I chose Friday on her account. To-morrow, if you like, before the wedding, we will make a little sacrifice to her—a sacrifice of two doves—and if I only knew where to get some incense—"
"For shame, Peyrehorade!" interrupted his wife, scandalized to the last degree. "Incense to an idol! It would be an abomination! What would they say of us in the neighborhood?"
"At least," answered M. de Peyrehorade, "you will allow me to place a wreath of roses and lilies on her head: Manibus date lilia plenis. You see, sir, freedom is an empty word. We have not liberty of worship!"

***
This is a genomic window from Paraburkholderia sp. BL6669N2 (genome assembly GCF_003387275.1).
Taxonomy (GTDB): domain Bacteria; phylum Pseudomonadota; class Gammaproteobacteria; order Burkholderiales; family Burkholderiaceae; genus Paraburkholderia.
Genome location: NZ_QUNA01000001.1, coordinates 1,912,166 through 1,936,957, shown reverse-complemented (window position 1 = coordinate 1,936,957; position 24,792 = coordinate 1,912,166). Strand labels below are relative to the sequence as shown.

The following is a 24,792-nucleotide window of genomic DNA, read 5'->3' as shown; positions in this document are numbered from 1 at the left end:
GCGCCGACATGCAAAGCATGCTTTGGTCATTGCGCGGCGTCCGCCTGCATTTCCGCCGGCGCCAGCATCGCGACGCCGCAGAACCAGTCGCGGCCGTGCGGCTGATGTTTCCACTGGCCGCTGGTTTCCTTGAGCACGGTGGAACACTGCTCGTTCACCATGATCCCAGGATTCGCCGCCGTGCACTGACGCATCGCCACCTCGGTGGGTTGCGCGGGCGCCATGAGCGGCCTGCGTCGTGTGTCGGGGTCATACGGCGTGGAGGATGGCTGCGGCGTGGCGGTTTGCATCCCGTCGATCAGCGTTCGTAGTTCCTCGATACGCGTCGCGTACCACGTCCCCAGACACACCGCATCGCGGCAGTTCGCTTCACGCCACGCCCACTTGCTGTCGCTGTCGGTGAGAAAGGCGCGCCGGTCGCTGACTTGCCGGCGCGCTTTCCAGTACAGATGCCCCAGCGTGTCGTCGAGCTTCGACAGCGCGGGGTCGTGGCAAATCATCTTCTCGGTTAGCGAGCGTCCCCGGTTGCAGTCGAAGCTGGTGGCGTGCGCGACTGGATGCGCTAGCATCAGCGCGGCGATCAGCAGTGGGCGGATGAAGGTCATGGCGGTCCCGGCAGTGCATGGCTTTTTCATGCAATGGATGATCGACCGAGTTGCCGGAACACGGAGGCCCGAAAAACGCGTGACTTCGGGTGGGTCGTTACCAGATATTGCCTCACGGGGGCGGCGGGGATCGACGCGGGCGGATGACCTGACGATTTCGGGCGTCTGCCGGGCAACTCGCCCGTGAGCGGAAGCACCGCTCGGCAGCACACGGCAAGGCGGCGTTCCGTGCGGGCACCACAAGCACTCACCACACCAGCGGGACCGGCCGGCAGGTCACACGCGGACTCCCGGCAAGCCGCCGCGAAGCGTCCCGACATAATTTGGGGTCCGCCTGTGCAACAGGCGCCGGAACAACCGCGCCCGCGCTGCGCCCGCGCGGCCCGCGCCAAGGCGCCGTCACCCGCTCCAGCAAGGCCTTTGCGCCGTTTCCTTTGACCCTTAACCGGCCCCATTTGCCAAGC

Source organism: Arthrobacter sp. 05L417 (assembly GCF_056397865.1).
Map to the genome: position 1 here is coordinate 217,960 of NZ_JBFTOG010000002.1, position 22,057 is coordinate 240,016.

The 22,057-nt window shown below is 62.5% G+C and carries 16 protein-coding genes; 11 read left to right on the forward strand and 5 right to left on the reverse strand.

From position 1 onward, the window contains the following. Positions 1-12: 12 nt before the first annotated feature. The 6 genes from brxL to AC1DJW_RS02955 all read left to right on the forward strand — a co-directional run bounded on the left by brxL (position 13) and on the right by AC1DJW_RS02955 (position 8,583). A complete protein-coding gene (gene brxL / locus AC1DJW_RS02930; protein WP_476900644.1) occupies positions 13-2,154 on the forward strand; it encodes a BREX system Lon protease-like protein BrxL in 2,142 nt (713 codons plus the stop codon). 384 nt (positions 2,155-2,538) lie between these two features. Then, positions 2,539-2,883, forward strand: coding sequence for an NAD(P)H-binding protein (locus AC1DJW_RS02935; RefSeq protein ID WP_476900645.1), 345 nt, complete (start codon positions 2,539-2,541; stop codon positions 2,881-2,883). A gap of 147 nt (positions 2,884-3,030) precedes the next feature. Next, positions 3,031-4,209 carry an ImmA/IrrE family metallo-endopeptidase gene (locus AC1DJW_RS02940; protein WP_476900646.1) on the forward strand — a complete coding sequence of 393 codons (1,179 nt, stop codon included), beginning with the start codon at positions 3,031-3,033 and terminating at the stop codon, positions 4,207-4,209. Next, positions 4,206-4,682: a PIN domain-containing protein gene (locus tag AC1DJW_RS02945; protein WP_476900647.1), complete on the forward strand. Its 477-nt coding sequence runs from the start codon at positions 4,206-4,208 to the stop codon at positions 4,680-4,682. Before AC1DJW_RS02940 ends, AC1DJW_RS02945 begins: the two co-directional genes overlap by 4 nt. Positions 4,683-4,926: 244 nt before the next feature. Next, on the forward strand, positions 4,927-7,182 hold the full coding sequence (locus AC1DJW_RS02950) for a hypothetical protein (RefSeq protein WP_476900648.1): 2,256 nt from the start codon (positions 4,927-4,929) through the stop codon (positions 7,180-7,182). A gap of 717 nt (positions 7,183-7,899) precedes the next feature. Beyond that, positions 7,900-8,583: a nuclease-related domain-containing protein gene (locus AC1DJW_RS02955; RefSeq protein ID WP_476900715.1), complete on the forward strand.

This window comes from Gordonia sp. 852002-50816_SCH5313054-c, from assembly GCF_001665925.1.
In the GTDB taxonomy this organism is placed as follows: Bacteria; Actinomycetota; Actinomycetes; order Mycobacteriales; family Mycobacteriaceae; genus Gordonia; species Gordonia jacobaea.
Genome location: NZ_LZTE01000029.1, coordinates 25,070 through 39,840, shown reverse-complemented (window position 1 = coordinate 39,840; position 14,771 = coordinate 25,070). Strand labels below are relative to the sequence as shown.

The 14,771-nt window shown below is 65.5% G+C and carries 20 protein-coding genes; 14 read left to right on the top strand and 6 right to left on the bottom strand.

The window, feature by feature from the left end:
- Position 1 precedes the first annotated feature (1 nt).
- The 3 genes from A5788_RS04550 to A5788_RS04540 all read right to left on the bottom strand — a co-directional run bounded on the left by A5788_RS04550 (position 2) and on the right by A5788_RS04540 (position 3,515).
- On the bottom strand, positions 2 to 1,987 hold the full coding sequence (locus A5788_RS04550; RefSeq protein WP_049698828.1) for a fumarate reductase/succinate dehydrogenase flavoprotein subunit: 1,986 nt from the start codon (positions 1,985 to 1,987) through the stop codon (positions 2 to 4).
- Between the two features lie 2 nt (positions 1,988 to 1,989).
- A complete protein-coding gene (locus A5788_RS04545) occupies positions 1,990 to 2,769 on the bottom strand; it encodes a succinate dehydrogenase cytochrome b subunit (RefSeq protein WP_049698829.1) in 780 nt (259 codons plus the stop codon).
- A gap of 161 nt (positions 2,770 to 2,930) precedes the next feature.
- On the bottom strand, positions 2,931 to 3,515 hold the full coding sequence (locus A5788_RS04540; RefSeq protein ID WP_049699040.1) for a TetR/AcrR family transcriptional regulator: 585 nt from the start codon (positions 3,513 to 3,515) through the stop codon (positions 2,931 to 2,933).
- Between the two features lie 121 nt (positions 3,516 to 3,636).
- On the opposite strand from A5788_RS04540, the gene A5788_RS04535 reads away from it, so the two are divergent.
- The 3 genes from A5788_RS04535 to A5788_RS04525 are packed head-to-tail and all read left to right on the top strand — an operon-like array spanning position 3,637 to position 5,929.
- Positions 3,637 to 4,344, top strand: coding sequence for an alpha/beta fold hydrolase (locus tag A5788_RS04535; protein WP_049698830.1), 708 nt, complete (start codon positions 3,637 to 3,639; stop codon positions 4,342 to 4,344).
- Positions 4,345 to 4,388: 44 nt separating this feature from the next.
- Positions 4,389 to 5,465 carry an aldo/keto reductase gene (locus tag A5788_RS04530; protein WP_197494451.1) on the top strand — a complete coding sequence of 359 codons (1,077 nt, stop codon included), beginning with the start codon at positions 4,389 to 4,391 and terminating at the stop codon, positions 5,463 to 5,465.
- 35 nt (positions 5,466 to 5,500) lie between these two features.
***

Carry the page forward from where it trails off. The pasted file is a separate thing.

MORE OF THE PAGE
The next day's arrangements were ordered in the following manner: Every one was to be dressed and ready at ten o'clock punctually. After the chocolate had been served we were to be driven to Puygarrig. The civil marriage was to take place in the town-hall of the village, and the religious ceremony in the chapel of the château. Afterwards there would be a breakfast. After the breakfast people would pass the time as they liked until seven o'clock. At that hour every one would return to M. de Peyrehorade's at Ille, where the two families were to assemble and have supper. It was natural that being unable to dance they should wish to eat as much as possible.